berryblondeboys

I get it, but it'll take a go at it to really process it. I'm so not a "learn from a book" kind of person. I'm so incredibly visual.

fancypantalons's picture
fancypantalons

Yeah, I found it was one of those things that didn't really stick until I started altering recipes myself, either by changing the total volume, or more commonly, adjusting recipes to account for ingredient substitution (eg, adjusting hydration levels to compensate for the inclusion of whole wheat flour).

apprentice's picture
apprentice

Since Hamelman's book was my first "real" bread book, I can't start work on a new bread from another source without doing all the calculations to get percentages all three different ways he does. That is, overall recipe, starter if any, and then final dough. I understand the recipe much better then and can tinker with it more easily if I feel the need. I look at this as a "getting to know you" stage with a new bread before we get intimate! :)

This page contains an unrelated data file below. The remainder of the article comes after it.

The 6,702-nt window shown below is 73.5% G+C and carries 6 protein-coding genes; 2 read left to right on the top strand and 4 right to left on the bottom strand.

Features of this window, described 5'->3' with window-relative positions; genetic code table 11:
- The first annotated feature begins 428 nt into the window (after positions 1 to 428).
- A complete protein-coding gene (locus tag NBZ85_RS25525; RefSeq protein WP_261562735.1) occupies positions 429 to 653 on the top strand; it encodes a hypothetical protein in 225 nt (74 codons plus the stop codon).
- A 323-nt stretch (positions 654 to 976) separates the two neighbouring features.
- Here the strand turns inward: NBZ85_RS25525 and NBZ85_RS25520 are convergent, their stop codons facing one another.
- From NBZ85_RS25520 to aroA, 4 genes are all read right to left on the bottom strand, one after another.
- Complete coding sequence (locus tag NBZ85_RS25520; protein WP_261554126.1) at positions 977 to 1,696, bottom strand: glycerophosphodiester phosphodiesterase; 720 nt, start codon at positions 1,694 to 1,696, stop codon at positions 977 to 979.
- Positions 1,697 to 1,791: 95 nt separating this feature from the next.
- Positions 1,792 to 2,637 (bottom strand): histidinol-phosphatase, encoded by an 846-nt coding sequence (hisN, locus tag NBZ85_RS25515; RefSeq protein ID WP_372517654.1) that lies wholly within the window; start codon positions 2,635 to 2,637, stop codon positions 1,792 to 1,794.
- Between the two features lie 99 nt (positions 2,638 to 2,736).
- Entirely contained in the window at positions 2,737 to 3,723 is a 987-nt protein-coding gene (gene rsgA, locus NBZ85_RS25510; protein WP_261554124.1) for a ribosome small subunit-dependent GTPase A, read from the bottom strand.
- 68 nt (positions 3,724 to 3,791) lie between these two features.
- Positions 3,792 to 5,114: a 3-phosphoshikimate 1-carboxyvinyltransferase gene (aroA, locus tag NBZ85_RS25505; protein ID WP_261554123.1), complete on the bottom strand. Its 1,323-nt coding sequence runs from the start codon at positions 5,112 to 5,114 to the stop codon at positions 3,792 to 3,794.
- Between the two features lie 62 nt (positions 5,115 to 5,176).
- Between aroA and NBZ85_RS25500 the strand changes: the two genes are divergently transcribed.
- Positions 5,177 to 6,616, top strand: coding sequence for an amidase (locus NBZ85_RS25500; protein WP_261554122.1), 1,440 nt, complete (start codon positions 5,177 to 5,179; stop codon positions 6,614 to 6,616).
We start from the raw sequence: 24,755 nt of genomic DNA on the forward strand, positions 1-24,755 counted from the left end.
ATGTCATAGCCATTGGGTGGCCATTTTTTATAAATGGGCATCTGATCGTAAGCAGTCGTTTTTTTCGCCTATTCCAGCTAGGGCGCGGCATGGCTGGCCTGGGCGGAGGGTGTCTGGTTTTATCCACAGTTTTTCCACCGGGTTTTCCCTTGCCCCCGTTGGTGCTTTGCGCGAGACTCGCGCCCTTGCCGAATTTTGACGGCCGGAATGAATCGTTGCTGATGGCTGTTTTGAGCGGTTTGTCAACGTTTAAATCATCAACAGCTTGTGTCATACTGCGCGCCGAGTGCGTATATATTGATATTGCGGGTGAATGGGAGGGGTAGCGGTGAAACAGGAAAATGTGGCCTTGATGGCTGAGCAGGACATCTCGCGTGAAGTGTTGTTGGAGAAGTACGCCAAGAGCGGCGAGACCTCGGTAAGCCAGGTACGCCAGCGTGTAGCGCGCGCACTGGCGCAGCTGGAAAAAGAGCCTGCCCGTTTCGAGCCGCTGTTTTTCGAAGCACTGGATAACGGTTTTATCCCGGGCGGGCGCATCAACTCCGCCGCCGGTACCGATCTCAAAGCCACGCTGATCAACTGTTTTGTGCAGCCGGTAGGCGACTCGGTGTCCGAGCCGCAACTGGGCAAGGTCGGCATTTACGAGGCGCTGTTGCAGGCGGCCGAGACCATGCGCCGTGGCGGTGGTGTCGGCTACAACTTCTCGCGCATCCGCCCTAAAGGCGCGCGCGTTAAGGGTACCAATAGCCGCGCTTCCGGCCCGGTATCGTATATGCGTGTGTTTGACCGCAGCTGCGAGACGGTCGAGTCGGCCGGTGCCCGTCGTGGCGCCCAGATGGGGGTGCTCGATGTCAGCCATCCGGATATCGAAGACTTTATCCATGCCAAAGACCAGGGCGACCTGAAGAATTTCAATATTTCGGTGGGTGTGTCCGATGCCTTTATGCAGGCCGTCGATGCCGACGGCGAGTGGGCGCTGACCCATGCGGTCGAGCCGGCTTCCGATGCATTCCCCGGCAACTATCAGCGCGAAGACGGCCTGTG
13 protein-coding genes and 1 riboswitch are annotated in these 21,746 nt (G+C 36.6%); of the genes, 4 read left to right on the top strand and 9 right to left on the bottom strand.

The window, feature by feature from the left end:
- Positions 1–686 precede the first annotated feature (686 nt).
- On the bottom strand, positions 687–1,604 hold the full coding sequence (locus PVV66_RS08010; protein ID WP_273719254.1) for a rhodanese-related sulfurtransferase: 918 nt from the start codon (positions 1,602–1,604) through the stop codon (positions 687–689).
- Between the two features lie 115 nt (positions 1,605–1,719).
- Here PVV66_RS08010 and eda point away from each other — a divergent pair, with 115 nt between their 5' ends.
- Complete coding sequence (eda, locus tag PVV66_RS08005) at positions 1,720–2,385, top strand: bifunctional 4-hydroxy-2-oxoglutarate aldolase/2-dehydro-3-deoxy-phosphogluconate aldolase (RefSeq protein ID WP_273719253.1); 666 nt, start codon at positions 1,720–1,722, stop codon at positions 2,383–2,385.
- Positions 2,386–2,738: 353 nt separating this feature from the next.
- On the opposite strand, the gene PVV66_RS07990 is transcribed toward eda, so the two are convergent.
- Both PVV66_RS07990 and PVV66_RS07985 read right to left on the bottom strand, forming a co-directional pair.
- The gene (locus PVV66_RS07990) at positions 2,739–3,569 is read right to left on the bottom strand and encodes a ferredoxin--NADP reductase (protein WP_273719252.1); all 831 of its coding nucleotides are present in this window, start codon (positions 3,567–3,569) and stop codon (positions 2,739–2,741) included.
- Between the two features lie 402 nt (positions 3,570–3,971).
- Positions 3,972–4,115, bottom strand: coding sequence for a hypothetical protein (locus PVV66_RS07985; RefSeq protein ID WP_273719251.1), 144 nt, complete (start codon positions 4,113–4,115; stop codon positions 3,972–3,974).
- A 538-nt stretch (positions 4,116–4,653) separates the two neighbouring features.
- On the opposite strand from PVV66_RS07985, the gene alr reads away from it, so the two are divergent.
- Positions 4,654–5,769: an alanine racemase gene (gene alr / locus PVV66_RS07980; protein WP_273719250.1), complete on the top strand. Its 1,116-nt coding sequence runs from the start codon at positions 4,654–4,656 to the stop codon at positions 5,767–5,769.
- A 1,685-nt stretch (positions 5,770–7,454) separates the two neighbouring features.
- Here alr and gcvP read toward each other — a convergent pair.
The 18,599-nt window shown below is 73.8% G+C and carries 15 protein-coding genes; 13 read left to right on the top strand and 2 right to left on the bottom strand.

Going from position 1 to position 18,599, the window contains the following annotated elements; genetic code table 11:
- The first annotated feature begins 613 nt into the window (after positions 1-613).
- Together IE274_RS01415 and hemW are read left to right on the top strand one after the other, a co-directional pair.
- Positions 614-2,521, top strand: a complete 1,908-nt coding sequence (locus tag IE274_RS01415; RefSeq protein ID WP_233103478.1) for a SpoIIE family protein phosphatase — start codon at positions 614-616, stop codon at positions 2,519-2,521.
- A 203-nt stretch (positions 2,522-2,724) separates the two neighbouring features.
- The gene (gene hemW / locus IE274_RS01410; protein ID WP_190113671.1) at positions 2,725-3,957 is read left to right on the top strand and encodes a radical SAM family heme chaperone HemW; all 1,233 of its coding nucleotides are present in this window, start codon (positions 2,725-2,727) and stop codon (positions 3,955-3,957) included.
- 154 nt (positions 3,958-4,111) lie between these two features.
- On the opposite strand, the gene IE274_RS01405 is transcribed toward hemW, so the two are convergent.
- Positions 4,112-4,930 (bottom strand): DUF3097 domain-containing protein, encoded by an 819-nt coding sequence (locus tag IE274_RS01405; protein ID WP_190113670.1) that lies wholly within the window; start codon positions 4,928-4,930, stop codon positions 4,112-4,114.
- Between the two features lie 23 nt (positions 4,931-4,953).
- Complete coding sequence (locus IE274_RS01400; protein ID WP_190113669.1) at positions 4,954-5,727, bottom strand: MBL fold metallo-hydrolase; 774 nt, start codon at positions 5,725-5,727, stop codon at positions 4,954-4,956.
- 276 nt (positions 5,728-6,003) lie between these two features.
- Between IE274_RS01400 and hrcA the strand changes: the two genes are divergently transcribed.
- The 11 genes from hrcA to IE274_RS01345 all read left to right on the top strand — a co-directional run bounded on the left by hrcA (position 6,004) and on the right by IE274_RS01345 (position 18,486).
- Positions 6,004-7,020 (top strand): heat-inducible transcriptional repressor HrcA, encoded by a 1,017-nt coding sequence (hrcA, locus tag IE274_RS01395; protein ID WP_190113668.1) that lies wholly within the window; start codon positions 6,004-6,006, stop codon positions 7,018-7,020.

If there's a mistake in the original, I'm more likely to catch it before wasting lots of ingredients. Or at least realize there's a possible mistake but also could be a misunderstanding or lack of knowledge on my part. In other words, I know I've got to ask a more knowledgeable somebody, "What's up with this, d'ya think?"

Richard L Walker's picture
Richard L Walker

[I made a sourdough in high school, but the starter went bad eventually as I forgot about it (as a teen will do).]

As many of us do ... and it has nothing to do with being a teen.  That was a LONG time ago.

I enjoyed reading about the Friday to Sunday baking schedule.  I never thought of doing anything like that.